Monday, April 25, 2011

Faulty Design

It seems to me that there are serious flaws in the way that God (or who or whatever you think created mankind) designed women. Actually, it's the way that mothers, in particular, are designed. I suppose for the average woman who has no offspring, current design works fine. Women who have chosen to procreate, however, are missing some crucial design elements.
First problem is the fact that the hemispheres of our brains do not operate independently from one another. I translate this design flaw to my children as “2 ears, 1 brain.” Now, if each ear had a hemisphere of the brain devoted solely to receiving input from that ear, being a mom would be much easier. At least for women with 2 children or less. This of course is because husbands also don’t realize the design flaw and insist on being heard at times the ears are listening to someone else (usually on the phone).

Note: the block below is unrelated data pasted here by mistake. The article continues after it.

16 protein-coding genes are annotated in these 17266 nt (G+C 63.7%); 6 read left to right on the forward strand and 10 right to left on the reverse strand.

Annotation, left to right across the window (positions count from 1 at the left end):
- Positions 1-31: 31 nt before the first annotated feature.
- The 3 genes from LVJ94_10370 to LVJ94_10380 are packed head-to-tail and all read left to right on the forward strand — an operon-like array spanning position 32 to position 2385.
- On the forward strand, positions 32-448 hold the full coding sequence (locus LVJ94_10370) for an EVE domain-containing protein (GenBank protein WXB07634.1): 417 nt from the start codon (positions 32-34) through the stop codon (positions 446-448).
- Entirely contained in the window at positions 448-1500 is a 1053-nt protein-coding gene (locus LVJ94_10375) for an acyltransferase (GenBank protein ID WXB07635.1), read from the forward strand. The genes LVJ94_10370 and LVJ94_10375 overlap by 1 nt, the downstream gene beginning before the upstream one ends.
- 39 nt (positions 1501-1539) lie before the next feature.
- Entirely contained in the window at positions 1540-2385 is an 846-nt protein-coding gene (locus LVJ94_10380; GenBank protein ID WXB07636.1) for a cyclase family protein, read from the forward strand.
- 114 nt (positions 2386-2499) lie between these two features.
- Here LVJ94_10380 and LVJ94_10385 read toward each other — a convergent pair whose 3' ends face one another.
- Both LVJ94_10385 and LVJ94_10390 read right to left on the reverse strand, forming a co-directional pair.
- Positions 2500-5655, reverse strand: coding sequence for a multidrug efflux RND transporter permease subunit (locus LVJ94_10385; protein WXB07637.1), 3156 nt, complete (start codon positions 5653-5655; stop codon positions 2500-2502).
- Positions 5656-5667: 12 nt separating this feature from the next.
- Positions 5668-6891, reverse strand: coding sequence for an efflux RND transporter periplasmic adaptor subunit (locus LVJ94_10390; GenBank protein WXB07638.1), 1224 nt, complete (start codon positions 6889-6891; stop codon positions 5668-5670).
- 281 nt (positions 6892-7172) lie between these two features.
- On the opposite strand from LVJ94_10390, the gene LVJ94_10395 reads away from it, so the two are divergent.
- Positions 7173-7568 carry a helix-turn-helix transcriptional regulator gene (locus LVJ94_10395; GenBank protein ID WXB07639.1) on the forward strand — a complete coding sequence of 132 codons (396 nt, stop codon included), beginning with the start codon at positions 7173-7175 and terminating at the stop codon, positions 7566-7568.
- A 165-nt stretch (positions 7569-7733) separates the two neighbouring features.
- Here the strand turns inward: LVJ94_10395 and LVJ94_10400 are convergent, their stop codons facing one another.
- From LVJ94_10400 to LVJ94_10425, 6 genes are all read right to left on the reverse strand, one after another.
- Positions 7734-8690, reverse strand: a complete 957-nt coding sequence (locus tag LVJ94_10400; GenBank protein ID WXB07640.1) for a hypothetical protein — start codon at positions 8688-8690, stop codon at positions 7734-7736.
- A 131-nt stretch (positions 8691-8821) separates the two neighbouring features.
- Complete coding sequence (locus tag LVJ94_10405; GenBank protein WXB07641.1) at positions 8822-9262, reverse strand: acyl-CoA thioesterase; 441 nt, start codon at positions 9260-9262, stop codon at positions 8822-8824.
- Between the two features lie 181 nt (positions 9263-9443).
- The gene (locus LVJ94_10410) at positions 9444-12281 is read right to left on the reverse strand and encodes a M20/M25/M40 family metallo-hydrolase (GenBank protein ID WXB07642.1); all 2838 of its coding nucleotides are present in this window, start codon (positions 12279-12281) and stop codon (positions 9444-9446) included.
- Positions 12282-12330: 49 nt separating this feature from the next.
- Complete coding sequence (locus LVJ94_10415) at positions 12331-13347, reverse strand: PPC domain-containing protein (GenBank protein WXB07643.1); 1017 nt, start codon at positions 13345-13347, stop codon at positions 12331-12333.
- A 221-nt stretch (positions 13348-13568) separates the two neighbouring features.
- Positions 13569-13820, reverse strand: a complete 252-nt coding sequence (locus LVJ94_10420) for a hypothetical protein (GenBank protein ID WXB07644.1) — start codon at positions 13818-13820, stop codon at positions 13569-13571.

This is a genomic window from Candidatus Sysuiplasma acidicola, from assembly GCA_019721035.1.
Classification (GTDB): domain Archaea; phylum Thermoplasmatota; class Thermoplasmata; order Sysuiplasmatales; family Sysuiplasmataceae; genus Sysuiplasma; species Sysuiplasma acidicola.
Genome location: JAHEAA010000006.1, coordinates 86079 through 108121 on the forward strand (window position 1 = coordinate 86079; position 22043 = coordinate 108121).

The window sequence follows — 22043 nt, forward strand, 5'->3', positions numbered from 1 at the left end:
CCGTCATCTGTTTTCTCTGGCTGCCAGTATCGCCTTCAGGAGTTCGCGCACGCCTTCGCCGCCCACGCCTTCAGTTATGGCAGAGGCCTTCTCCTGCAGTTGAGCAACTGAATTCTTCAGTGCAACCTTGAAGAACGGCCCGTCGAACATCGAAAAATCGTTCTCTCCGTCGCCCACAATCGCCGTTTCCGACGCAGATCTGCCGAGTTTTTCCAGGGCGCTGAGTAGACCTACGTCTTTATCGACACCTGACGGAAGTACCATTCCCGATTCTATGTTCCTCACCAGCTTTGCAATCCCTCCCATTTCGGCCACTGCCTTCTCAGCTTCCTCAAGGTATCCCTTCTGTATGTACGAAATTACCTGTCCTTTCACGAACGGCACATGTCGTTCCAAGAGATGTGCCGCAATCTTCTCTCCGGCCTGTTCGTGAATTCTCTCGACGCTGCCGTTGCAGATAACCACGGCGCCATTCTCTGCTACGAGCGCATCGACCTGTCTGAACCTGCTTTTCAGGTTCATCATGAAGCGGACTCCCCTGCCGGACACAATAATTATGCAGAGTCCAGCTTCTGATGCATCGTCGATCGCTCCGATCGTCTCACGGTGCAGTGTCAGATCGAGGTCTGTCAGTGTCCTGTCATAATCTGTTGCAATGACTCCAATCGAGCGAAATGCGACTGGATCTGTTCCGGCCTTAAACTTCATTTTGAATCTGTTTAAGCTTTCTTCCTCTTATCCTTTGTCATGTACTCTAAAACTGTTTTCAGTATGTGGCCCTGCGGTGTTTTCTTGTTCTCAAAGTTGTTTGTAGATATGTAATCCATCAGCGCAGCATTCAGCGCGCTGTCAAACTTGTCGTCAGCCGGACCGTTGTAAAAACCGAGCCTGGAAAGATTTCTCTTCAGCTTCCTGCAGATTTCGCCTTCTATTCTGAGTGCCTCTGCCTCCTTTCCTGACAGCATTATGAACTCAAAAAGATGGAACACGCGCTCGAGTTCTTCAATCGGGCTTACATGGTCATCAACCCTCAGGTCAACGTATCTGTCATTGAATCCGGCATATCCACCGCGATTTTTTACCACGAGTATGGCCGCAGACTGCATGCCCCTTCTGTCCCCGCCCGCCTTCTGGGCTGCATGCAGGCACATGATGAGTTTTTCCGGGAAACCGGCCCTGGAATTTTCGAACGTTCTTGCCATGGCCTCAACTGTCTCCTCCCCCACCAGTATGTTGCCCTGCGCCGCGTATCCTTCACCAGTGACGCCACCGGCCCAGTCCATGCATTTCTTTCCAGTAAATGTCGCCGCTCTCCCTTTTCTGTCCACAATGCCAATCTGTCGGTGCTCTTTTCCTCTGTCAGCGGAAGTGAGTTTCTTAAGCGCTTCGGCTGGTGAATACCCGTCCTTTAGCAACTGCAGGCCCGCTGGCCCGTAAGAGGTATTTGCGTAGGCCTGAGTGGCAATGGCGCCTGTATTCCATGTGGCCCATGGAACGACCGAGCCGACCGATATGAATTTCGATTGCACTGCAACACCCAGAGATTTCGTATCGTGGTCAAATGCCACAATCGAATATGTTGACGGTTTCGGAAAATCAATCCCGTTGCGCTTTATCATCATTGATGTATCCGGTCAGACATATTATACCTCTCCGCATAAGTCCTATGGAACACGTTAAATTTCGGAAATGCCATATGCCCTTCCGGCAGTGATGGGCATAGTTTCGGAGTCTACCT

The second major issue I find is with the appendages. Only having two hands is truly a disadvantage. There are times when we need to pour a drink, apply a band aid, core and slice an apple, hold a baby and make dinner simultaneously. How can this be done with only 2 arms and 2 hands? Although, having extra arms and hands can only take you so far. Even with the extra helping hands, our range of motion is limited by only having 1 body upon which to mount said appendages. Solution? Cloning.
Last serious design flaw? Eyes only in the front. It’s been said for years, but truly, we moms need eyes in the back of our heads. How else can we be expected to properly monitor the goings on in our homes? The fact that we don’t automatically sprout 2 eyes in the back of our heads the moment we go into labor is unfortunate. Parenting would be so much easier if we could have a 360 view of our world,  to watch the children, sure, but also to assess danger as it approaches. Clairvoyance would be nice, but I’m not going to be a pig about it.
Despite the fact that having any or all of the above mentioned accoutrements would make my life easier, I am forced to recognize the fact that mothers with far fewer resources than those at my disposal have managed to do the job, and do it well, without them. I guess I can too.

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